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Citizens reject constitutional reform
Latinamerica Press
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President and Vice-President cannot run for a fourth consecutive term.

The Plurinational Electoral Organ confirmed the victory of No in the constitutional referendum held on Feb. 21, impeding President Evo Morales from returning to run for a fourth consecutive term in the elections of 2019. The No campaign won 51.3 percent to 48.7 percent won by the Yes campaign.

In a press conference held two days after the referendum, Morales admitted his defeat stating that “we respect the results, it is part of democracy.”

“We lost the battle, but not the war,” said the President. “We have four more years to govern and the struggle will continue even stronger and accompanied by the social movements.”

This is the first defeat that Morales has experienced since 2006 when he was elected with 54 percent of the vote for his first term. Since then the Movement Toward Socialism (MAS) has won all the presidential, legislative and municipal elections by high margins. On Oct. 12, 2014, Morales and Vice-President Álvaro García Linera were elected with 60 percent of the votes for a third term that began on Jan. 22, 2015, and will continue until 2020.

On Sept. 26, the Legislative Assembly approved the reform of Article 168 of the Constitution which permits the one-time reelection of whomever occupies the Presidency and Vice-Presidency. The reform — that the Plurinational Constitutional Tribunal declared constitutional — established the reelection for two consecutive terms.

The referendum was convoked on Nov. 16 by a law approved by the Legislative Assembly “so that the Bolivian people, through direct and participatory democracy and in full exercise of their sovereign power, approve or reject the reform of Article 168 of the Political Constitution of the State.”

Responding to the question: “Do you agree with the reform of Article 168 of the Political Constitution of the State which allows the President and the Vice-President of the State to be reelected for two consecutive terms?,” the majority decided No and Article 168 will not be changed. President Morales will not be able to be a candidate for the elections of 2019.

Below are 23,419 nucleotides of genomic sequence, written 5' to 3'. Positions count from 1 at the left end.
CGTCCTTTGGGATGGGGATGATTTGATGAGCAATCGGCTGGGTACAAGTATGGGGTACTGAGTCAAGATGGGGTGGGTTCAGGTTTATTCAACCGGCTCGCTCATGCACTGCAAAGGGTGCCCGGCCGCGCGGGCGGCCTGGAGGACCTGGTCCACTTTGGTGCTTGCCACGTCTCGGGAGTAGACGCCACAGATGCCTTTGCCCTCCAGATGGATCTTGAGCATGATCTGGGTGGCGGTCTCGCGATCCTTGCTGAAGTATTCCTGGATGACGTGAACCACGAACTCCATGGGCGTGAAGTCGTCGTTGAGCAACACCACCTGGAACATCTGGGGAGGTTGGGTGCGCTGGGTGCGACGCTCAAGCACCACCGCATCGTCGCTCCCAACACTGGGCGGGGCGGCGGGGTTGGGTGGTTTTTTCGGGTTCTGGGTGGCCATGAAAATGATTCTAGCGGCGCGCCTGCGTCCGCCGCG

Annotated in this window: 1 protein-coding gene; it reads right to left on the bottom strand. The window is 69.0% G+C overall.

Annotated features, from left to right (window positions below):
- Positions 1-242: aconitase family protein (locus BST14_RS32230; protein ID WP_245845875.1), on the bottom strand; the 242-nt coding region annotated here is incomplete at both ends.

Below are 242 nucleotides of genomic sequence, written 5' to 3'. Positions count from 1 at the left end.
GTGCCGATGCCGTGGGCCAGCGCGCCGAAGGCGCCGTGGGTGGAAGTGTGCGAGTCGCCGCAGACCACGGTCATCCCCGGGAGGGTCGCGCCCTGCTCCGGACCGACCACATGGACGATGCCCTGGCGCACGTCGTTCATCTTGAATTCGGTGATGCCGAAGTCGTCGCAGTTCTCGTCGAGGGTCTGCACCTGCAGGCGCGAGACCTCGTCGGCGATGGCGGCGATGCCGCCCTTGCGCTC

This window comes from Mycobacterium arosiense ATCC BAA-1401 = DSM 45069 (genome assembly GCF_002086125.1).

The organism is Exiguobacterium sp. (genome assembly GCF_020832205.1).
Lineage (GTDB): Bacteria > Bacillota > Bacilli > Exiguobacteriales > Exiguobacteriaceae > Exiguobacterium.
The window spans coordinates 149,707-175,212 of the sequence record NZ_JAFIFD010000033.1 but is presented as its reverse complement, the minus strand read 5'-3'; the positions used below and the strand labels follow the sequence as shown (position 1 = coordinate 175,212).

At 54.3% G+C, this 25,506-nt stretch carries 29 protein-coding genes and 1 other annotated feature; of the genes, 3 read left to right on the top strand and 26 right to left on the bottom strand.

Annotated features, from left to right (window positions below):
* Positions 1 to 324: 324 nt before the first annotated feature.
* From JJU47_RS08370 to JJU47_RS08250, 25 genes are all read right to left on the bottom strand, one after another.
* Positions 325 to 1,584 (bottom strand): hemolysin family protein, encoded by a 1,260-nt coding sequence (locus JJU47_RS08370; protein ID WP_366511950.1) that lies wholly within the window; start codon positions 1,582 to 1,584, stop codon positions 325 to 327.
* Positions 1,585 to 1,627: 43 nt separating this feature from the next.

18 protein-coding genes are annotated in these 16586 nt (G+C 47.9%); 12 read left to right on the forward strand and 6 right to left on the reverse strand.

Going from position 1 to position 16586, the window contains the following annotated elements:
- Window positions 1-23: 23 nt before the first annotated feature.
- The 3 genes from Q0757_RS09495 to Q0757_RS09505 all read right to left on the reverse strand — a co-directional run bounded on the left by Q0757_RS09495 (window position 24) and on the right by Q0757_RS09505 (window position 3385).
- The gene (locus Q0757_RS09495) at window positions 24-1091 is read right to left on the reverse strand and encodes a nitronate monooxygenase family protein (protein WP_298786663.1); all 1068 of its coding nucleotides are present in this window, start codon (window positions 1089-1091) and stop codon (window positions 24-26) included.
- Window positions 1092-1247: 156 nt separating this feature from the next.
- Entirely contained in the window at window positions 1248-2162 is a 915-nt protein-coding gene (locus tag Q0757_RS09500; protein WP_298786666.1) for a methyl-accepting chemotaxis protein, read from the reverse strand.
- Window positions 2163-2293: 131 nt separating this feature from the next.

Redistributive politics
Although the results of the referendum show that at this moment the figure of Morales polarizes the country, it does not mean that half the voters question the political, economic and social programs the government has promoted.

Morales has declared his decision to continue implementing these programs, which have propelled the country to an average annual growth rate of 5 percent between 2006 and 2015, transforming the economy into the most stable of the region. The redistributive policies of the Morales government have benefitted the traditionally poorest and most marginal sectors, especially the indigenous and campesino people. One of the achievements Morales can point to is the elimination of illiteracy.

Since 2006, with the income generated by the nationalization of strategic sectors such as hydrocarbons, telecommunications and electricity — which ended in friendly agreements between the government and the businesses affected that were fairly compensated — social bonds were financed such as “Juancito Pinto”, for school children, “Renta Dignidad”, providing life pensions for those older than 60, and “Juana Azurduy” for pregnant women and children under two years, among others.

Morales has committed to reduce extreme poverty from 17.3 percent in 2014 to 9.5 percent at the end of his term, moderate poverty from 39.3 percent to 24 percent, and inequality of income between the wealthiest and the poorest, from 39 times in 2014 to 25 times in 2020.

According to analysts, the referendum result gives the MAS the opportunity to identify other leaders, but above all, to give a major push for government programs.

“It is expected, lastly, that the electoral setback suffered by the Bolivian MAS will serve to revitalize the transformative project being carried out in this country and encourage the strengthening of leaders capable to substitute Evo Morales in the leadership,” commented an editorial in the Mexican daily newspaper La Jornada. —Latinamerica Press.

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